- Filed Under
Do you agree with Rep. Scott Rigell's suggestion that the Navy re-hire ERB'd sailors to fill its manning needs? Send your thoughts to email@example.com. Please include your name, rank and/or rating and duty station. Your comments could be published as a letter to the editor.
The Navy’s “We’re hiring” message isn’t sitting well with one group: the sailors booted out eight months ago midway through their careers.
Many of them are up in arms that the service now aims this summer to enlist 3,000 sailors — roughly the same number separated last year by the enlisted retention boards.
“It disgusts me, actually,” said Aviation Electrician’s Mate 1st Class (AW) Mike Wilson, who was forced off active-duty 42 days shy of his 15-year mark, when he would’ve been entitled to an early retirement. He is still in the Reserve.
Wilson, who works installing equipment in hospitals, now must pay the medical bills for complications arising from his 6-year-old son Ethan’s birth defects.
Navy leaders hope to plus up the ranks by 3,000 by October, the majority coming in through the bigger boot camp classes typical during the summer. Some of these sailors may be needed in formerly overmanned rates that saw the ERB, which had not recruited junior sailors in previous years.
“The Navy requires not only a certain number of personnel with specific skills (ratings and [Navy Enlisted Classifications]) but also needs to ensure that experience level is properly balanced,” said Cmdr. Kathy Kesler, spokeswoman for the chief of naval personnel, in an email reply to questions. “As such, every skill needs a constant influx of new personnel as other personnel are promoted or choose not to remain in the Navy.”
Still, one Virginia lawmaker called on the Navy to rehire some of the booted sailors, saying some were good performers who still had the desire to continue serving on active duty.
“By re-enlisting former sailors who were solid performers, the Navy would not have to spend the money and resources needed for basic training,” Rep. Scott Rigell, R-Va., wrote in a May 9 letter to Chief of Naval Operations Adm. Jon Greenert. “Rather, it could focus on getting these sailors into their new rates and producing for the Navy.”
Rigell noted that many of these sailors had been told by their command that they would be safe from the ERB and then were given no explanation later for why they were separated.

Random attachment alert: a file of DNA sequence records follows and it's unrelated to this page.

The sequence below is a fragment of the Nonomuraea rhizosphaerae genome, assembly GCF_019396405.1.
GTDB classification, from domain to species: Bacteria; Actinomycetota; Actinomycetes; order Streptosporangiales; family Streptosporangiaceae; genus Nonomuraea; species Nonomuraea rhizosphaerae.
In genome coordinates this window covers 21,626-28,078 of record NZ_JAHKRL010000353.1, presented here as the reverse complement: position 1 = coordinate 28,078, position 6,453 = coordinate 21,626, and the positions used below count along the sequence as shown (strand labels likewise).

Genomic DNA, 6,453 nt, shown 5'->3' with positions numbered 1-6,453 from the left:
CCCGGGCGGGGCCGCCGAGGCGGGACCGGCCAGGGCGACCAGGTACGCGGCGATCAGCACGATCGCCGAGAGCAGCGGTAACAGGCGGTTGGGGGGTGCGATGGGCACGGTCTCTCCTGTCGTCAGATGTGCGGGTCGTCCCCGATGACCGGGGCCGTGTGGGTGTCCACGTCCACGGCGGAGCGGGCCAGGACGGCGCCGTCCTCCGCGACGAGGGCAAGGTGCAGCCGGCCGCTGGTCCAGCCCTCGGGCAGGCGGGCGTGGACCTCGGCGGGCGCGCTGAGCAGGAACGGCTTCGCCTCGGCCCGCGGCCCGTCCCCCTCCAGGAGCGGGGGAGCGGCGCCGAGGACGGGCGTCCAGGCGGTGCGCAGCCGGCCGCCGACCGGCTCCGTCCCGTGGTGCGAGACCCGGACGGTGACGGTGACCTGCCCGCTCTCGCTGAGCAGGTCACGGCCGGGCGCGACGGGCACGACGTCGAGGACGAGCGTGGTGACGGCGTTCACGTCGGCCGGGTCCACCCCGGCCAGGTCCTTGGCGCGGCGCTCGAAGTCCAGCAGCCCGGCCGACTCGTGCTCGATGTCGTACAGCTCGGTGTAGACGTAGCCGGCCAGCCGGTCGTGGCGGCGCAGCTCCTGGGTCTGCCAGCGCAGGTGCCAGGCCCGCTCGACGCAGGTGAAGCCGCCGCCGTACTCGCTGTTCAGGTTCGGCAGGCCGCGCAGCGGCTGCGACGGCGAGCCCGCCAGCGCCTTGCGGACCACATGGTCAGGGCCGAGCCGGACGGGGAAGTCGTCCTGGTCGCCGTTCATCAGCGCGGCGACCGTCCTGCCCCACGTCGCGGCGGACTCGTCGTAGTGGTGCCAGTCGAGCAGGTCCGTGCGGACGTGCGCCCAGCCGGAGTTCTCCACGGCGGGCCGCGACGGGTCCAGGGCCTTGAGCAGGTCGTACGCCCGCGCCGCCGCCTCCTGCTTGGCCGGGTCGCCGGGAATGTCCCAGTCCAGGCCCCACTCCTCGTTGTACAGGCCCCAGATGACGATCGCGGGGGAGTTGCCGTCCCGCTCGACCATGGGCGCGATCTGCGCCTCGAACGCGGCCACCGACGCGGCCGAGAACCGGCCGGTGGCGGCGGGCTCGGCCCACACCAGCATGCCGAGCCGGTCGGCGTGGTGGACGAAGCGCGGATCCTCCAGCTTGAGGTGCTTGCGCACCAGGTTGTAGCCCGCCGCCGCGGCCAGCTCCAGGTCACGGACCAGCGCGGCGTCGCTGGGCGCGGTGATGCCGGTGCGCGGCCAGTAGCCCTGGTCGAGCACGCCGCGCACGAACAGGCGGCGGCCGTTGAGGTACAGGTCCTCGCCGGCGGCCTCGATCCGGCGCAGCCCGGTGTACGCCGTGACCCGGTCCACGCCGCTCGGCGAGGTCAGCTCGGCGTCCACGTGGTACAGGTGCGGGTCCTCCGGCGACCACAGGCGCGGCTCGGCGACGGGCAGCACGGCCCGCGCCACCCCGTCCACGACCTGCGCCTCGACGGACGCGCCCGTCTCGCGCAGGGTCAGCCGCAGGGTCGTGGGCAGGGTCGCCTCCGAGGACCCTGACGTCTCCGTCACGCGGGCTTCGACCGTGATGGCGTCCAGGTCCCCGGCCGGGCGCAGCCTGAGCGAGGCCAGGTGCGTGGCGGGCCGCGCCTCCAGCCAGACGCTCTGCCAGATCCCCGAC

Some of these former sailors could be useful. The Navy is now offering incentive pay to 10 ratings hit by the ERB in an effort to boost ship manning. Those include aviation electronics technician, aviation maintenance administrationman, electronics technician, fire controlman, gas turbine systems technician (electrical), machinist’s mate, machinery repairman, operations specialist, personnel specialist and sonar technician. All of these ratings lost sailors in the paygrades the Navy is now trying to coax back to sea. However, some of these pays are NEC-specific, while the breakdown CNP has provided for ERB’d sailors is only by rating and paygrade.
Even so, some former sailors say they’ve been too burned to come back.
Former Aviation Electronics Technician 1st Class (AW) James Allphin, another of the 2,946 sailors booted through ERB, said he wouldn’t rejoin active duty: He now enjoys his new cyber security job as a Navy Department civilian.
“After being separated, I didn’t want to go back in,” said Allphin, who had 13 years of naval service and is still in the Reserve. “I had good times in the Navy, but I don’t want to go back to an organization that doesn’t want me.”
Allphin and Wilson are among the 295 ERB’d sailors who’ve joined a civil lawsuit against the Navy. The suit filed nine months ago has provoked filings and counterfilings, with the government seeking a summary motion to throw out the case.
Judge Lynn Bush of the U.S. Court of Federal Claims has yet to rule on the government’s motion a few months ago to dismiss the case.
“My hope is to get to an evidentiary hearing so we can offer evidence,” said attorney E.W. Keller, who is representing the sailors. To get there, the judge will first have to decide whether to allow the suit to proceed.
In late April, Keller asked the court to include in the record a recent statement made by the CNO about hiring more sailors.
“I am about 3,000 below where I want to be and we have the valve pretty wide open, so if there is a message here, we are hiring,” Greenert told Navy Times in a March 26 interview.
Keller also asked to include a comment by the chief of naval personnel, Vice Adm. Scott Van Buskirk, about cutting too deep in the recent drawdown.
Van Buskirk confirmed to Navy Times in a Dec. 4 interview that the service did “overshoot” the drawdown.
Keller said the Navy’s force-out board imposed plenty of hardship on his clients and he hopes the case will proceed.
“I know one family that went homeless with several children,” Keller said. “They were kicked out of their apartment, without jobs, in this bad job atmosphere. It was devastating.
“And these are people that, after their next term of service, would probably be 20-year retirees.”